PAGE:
“Music… will help dissolve your perplexities and purify your character and sensibilities, and in time of care and sorrow, will keep a fountain of joy alive in you.” – Dietrich Bonhoeffer
Have you ever noticed that certain songs have a powerful influence on your mood?
Some make you smile, some make you cry, some make you long for days past – or feel relieved that those days are behind you.
It’s no secret that music has the power to evoke memories, emotions, and associations.
There are reasons this happens, as music therapist Jennifer Buchanan explained in an article for The Huffington Post Canada:
Music quickly taps into our rewards centers in our brain. What happens is for most of us in seconds, we will release hormones into our system, like dopamine, which will help us feel good, oxytocin, which will help us trust people and serotonin, which can help us sleep. It all depends on the tune.
Listening to music and playing instruments allows us to express ourselves, provides a way for us to connect with others, and inspires creative thinking.
In addition, studies have shown links between music and positive improvements in health.
Here’s a list of 10 ways music can improve the quality of our lives.
1) Better sleep. Listening to classical music has been shown to help treat insomnia in college students, making it a safe, cheap alternative to sleep-inducing medication. Several studies have shown that music can cause significant improvements in sleep quality. Tunes with a slow tempo, a steady rhythm, low pitches, and tranquil melodies were used in the studies, but what works for you may vary.
3) Decreased anxiety. One study found that music’s effect on anxiety levels is similar to the effect of getting a massage.
4) Reduced pain, anxiety, and depression. Listening to music before, during, or after a surgical procedure can significantly reduce pain and anxiety and decrease the need for pain medication. And, listening to music can be effective for reducing pain in people with high-anxiety who can easily become absorbed in cognitive activities. Another study found that listening to music can reduce chronic pain by up to 21 percent and depression by up to 25 percent and make people feel more in control and less disabled by their condition.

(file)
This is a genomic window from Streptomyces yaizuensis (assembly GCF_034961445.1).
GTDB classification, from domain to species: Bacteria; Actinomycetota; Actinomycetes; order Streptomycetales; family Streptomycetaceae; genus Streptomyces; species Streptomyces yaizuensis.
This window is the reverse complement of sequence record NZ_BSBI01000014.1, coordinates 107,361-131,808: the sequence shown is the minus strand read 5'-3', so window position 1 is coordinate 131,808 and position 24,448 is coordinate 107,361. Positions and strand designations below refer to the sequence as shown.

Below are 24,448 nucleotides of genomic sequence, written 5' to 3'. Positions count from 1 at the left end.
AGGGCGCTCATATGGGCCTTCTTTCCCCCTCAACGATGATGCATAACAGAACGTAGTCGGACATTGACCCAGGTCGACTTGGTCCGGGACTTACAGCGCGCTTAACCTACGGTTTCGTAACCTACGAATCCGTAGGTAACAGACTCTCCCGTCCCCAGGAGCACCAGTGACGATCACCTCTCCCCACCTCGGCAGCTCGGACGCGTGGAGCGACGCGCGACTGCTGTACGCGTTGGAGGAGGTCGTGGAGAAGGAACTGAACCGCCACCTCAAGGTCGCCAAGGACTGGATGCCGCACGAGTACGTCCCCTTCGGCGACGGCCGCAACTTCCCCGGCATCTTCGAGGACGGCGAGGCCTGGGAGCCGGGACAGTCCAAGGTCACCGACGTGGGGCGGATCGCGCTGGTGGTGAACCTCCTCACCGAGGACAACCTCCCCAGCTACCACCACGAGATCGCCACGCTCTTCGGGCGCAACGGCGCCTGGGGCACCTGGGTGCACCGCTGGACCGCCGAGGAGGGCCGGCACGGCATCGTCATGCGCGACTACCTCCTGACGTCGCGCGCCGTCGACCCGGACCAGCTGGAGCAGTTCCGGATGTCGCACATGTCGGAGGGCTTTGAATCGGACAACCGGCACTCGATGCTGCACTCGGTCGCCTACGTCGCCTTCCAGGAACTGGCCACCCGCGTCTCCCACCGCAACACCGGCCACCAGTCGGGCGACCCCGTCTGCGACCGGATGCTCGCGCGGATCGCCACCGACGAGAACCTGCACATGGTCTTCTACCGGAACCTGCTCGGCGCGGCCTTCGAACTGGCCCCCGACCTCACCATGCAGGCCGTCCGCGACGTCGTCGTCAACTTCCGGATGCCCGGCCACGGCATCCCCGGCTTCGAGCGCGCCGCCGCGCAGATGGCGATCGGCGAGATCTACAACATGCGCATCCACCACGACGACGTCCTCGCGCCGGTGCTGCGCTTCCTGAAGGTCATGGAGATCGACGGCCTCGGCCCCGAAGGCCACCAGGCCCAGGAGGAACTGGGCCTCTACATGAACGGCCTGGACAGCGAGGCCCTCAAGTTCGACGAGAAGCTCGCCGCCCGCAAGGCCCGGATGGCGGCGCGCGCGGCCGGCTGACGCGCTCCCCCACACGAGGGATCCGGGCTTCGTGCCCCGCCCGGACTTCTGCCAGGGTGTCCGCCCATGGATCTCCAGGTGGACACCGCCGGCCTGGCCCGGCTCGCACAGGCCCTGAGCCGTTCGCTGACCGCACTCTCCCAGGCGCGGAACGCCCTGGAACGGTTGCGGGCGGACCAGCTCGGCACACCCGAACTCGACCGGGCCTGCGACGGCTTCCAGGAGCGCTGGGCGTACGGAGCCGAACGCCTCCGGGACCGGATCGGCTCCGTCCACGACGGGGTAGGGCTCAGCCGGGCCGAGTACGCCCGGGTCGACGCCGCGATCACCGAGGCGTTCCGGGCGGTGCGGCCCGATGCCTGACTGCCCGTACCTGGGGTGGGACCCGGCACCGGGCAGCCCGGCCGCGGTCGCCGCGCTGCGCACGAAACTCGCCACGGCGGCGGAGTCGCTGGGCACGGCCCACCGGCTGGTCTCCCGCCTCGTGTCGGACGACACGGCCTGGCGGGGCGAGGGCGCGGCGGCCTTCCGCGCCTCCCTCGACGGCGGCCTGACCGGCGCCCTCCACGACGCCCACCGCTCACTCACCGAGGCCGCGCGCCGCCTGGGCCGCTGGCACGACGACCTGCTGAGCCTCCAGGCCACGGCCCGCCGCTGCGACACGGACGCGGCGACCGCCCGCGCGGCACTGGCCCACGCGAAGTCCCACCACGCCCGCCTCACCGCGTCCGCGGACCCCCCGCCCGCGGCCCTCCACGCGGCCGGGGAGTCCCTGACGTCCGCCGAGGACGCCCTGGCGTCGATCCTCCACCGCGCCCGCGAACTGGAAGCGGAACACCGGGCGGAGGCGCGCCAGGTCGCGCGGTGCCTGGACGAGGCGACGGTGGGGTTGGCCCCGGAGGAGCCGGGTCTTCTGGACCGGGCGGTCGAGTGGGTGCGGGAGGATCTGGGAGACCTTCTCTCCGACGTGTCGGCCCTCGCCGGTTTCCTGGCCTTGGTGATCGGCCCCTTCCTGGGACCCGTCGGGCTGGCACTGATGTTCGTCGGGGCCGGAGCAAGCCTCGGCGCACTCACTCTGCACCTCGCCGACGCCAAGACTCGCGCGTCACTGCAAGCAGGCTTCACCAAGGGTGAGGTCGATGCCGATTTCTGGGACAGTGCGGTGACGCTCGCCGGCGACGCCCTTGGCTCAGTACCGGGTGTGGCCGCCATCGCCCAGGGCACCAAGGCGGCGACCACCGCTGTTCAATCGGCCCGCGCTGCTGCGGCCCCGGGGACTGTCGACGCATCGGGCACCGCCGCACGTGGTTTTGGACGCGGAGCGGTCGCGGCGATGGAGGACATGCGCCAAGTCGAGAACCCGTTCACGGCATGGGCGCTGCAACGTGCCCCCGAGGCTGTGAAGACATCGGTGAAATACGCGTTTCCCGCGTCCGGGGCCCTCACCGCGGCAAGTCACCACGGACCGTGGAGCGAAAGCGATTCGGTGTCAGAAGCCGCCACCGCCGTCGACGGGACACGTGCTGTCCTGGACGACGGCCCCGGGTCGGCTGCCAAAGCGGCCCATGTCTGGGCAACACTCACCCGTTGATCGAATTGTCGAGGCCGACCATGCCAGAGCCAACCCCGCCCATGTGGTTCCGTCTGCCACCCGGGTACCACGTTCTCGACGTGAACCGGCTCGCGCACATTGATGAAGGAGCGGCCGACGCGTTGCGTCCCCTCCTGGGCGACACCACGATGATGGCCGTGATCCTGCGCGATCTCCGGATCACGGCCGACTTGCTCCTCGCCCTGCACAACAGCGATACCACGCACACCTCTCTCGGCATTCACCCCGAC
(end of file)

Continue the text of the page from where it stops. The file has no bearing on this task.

When you’re feeling down, music can help you feel better. Research suggests the kind of music matters: Classical and meditative sounds seem to be particularly uplifting, but heavy metal and techno can actually make depressive symptoms worse.
5) Induce relaxation. Listening to slow musical beats can alter brainwave speed, creating brainwave activity similar to when a person is meditating or is in a hypnotic state. Some research suggests that using rhythmic stimuli can have a therapeutic effect, easing symptoms of migraines, PMS, and even behavioral issues.
6) Improved quality of life. Music and singing can improve quality of life for older people by easing pain, anxiety, and depression. Children who participate in music therapy have significantly improved self-esteem and significantly reduced depression compared with those who received treatment without music therapy.
Making music (singing or playing an instrument) can improve both pro-social behavior and the problem solving skills of young children.
7) Uplifted mood. A 2013 study found that music helps people get in touch with their feelings and puts them in a better mood. Study participants rated “self-awareness” and “arousal and mood regulation” as the two most important benefits of listening to music.
8) Improved cognitive performance. Background music may enhance performance on cognitive tasks (music without lyrics works best). An older study found that test takers who listened to music completed more questions in the time allotted, and got more answers correct. More recent research suggests that whether or not music improves cognitive function depends on whether the music first improves a person’s emotional state.
9) Improved performance in high-pressure situations. One study found that basketball players prone to performing poorly under pressure during games played significantly better during high-pressure free-throw shooting if they listened to catchy, upbeat music and lyrics beforehand.
10) Enhanced physical performance. Costas Karageorghis of Brunel University in London, one of the world’s leading experts on the psychology of exercise music, wrote that one could think of music as “a type of legal performance-enhancing drug.” Listening to music during exercise has been shown to increase endurance, reduce perceived effort, and make working out more enjoyable. Exercise helps you create a more positive self-image, provides a distraction from worries, and facilitates a sense of motivation and positive direction.
Listening to music, singing, and playing instruments can boost your mood, help you relax, promote recovery, and improve your overall well-being, but if you are suffering from chronic anxiety or depression, professional help may be necessary too.